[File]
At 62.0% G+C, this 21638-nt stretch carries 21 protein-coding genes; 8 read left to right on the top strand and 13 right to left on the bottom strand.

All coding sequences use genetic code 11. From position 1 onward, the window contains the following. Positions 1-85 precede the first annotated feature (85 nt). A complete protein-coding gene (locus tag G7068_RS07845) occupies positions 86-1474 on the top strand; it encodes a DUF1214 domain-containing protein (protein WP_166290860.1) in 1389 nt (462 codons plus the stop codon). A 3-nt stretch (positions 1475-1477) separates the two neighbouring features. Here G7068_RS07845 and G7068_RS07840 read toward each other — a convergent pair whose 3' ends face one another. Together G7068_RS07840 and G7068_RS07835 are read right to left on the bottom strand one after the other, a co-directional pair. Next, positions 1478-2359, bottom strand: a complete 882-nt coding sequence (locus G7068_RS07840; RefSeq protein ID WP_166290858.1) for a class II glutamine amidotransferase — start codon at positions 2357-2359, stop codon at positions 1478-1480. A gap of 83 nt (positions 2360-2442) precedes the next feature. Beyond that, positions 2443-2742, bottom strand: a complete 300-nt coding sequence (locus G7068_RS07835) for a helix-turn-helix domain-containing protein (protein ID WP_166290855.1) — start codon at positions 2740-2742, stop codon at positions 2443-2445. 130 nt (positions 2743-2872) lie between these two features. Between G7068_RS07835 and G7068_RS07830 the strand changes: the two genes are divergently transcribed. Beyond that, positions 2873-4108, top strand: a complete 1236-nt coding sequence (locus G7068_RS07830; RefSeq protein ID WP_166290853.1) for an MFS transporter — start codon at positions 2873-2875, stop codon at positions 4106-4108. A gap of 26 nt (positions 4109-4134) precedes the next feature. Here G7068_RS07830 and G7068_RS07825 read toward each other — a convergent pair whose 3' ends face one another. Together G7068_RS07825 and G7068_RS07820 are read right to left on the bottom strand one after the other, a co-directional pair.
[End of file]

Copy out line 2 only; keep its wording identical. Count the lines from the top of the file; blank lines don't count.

All coding sequences use genetic code 11. From position 1 onward, the window contains the following. Positions 1-85 precede the first annotated feature (85 nt). A complete protein-coding gene (locus tag G7068_RS07845) occupies positions 86-1474 on the top strand; it encodes a DUF1214 domain-containing protein (protein WP_166290860.1) in 1389 nt (462 codons plus the stop codon). A 3-nt stretch (positions 1475-1477) separates the two neighbouring features. Here G7068_RS07845 and G7068_RS07840 read toward each other — a convergent pair whose 3' ends face one another. Together G7068_RS07840 and G7068_RS07835 are read right to left on the bottom strand one after the other, a co-directional pair. Next, positions 1478-2359, bottom strand: a complete 882-nt coding sequence (locus G7068_RS07840; RefSeq protein ID WP_166290858.1) for a class II glutamine amidotransferase — start codon at positions 2357-2359, stop codon at positions 1478-1480. A gap of 83 nt (positions 2360-2442) precedes the next feature. Beyond that, positions 2443-2742, bottom strand: a complete 300-nt coding sequence (locus G7068_RS07835) for a helix-turn-helix domain-containing protein (protein ID WP_166290855.1) — start codon at positions 2740-2742, stop codon at positions 2443-2445. 130 nt (positions 2743-2872) lie between these two features. Between G7068_RS07835 and G7068_RS07830 the strand changes: the two genes are divergently transcribed. Beyond that, positions 2873-4108, top strand: a complete 1236-nt coding sequence (locus G7068_RS07830; RefSeq protein ID WP_166290853.1) for an MFS transporter — start codon at positions 2873-2875, stop codon at positions 4106-4108. A gap of 26 nt (positions 4109-4134) precedes the next feature. Here G7068_RS07830 and G7068_RS07825 read toward each other — a convergent pair whose 3' ends face one another. Together G7068_RS07825 and G7068_RS07820 are read right to left on the bottom strand one after the other, a co-directional pair.